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Bodrum, Turkey (Ancient Halicanarsus)
Mediterranean Expedition to the Ancient Wonders of the World

(Mary Curry)
Today we had a buffet breakfast on the sundeck. The spread, like all of the meals on the ship, was extensive, including most of the traditional American and European breakfast staples as well as thick Greek yogurt, a mix of local nuts, honey, and freshly dried fruit (apricots, figs, prunes, etc). I stuck to the local food and then went downstairs for a lecture on ancient Halicanarsus, modern day Bodrum. It is here that the Masouleum, an Ancient Wonder of the World was built in the 5th century BC and stood until it was toppled by an earthquake in the 13th century. Nearly all of the ruined structure had been taken for other building projects, including the building of a castle by the Knights of St. John, 15th century Crusaders.

We disembarked the ship after lunch and traveled first to the castle, one of the most unique historical sites I have ever visited. The castle itself was contructed and decorated by bits of the Masouleum and we were able to see one ancient piece that had not been stolen away (with "permission") to the British Museum by previous explorers. This was the head of a lion that had decorated the outside of the Masouleum. In addition to this ancient historical context, the castle itself was a fairly intact medieval fortress complete with engraved Coats of Arms from the knights who lived there and even medieval grafiti from knights of the 15th century who had engraved their names into the stone walls of the castle.

If these two glimses into history were not enough, the castle also now houses the largest Underwater Archaeological Museum in the world. It has ancient pottery, glass, personal items, and more from shipwrecks dating from the 13th century BC to the 14th century AD. The collections are amazing for all they have been able to tell historians about ancient trade routes, communication between cultures, ship building, and other trades. Particularly unique is the only known cartuche (gold seal) with Nefertiti's name. Apparently, later Egyptian priests had tried to eliminate anything with Nefertiti's name from the historical record because of her "heretical" belief in a single God. This single seal was saved because it had rested at the bottom of the sea for thousands of years. It is estimated that there are 10,000 such ship wrecks across the Mediterranean, many of them along this treacherous coast.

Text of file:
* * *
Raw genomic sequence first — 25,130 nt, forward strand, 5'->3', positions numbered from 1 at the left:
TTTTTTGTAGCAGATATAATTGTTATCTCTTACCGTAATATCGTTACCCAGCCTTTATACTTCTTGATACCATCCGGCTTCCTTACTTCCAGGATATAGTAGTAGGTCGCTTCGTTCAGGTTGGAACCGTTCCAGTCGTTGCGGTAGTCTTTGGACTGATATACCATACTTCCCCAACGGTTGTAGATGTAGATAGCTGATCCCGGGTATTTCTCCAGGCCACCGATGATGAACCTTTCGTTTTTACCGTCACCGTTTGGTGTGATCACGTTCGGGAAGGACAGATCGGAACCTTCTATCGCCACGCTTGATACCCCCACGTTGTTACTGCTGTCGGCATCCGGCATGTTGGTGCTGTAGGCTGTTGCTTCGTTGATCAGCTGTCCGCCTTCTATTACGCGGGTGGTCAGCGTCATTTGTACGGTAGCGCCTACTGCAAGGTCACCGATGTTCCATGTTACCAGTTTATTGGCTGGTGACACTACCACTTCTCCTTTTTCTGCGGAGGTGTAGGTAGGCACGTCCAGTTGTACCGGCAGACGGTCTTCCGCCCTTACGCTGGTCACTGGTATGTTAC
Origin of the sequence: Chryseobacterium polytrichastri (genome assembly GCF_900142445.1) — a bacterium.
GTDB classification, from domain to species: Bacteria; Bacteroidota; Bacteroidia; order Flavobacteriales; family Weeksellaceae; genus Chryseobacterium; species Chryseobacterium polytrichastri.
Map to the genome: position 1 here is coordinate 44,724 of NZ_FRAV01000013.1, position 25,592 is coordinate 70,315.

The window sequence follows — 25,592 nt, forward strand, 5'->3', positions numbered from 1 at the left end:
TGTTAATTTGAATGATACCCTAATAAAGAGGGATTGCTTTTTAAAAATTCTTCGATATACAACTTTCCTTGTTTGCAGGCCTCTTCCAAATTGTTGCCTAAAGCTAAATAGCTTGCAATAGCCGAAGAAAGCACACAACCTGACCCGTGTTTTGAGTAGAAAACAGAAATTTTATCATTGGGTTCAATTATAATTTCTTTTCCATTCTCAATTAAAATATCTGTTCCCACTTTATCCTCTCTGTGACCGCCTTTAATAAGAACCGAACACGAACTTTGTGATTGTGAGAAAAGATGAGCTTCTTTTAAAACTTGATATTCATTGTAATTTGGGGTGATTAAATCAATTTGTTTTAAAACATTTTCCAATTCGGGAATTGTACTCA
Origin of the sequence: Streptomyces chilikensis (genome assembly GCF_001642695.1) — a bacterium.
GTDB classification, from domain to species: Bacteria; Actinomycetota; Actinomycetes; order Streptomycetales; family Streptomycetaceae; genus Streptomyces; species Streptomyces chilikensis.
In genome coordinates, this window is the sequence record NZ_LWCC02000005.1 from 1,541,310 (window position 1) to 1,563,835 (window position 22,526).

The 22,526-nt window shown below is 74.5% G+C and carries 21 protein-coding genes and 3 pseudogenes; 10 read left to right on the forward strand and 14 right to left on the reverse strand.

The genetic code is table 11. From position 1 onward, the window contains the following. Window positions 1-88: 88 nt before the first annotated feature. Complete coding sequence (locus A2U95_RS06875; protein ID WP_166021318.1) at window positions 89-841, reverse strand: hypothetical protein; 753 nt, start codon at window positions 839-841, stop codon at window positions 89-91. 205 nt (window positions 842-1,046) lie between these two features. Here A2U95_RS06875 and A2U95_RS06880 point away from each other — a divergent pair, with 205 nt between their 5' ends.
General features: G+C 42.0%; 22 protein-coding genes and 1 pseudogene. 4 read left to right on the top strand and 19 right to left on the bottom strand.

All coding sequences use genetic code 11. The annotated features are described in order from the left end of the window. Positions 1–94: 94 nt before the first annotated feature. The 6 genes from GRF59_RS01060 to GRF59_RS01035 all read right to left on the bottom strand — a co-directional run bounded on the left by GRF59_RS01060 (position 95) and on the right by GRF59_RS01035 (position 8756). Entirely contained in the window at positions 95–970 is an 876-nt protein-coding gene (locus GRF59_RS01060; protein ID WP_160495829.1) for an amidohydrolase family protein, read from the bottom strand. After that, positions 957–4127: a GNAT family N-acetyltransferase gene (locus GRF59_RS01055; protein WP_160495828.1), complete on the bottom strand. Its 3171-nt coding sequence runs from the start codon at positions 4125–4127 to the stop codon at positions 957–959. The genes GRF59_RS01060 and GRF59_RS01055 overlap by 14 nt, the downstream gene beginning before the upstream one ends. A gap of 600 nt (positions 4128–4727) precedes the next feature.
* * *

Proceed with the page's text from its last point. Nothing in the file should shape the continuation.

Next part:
Also interesting at this castle museum was the skeleton and grave findings of an ancient princess, possibly niece of Masouleus. After leaving the museum, we walked through town up to the ancient site of the Masouleum. The foundations of this ancient wonder remained, as well as some broken column fragments, a few of the decorative sculptors (many more have been carted off to the British museum), and the walls of the actual tomb that was located beneath this 140 foot high Masouleum. I couldn't believe that they let tourists walk right on top of this old tomb, amongst these ancient pieces that are sitting out exposed to the elements and careless travelers. To me, it was breathtaking to be walking in the footprint of this Ancient Wonder of the World, along the same stones that the famous sculptors of antiquity sat as they prepared their carvings. Truly incredible!

After our visit, we returned to the ship for a lecture on the Seven Wonders of the Ancient World and then a Captain's Welcome Dinner.

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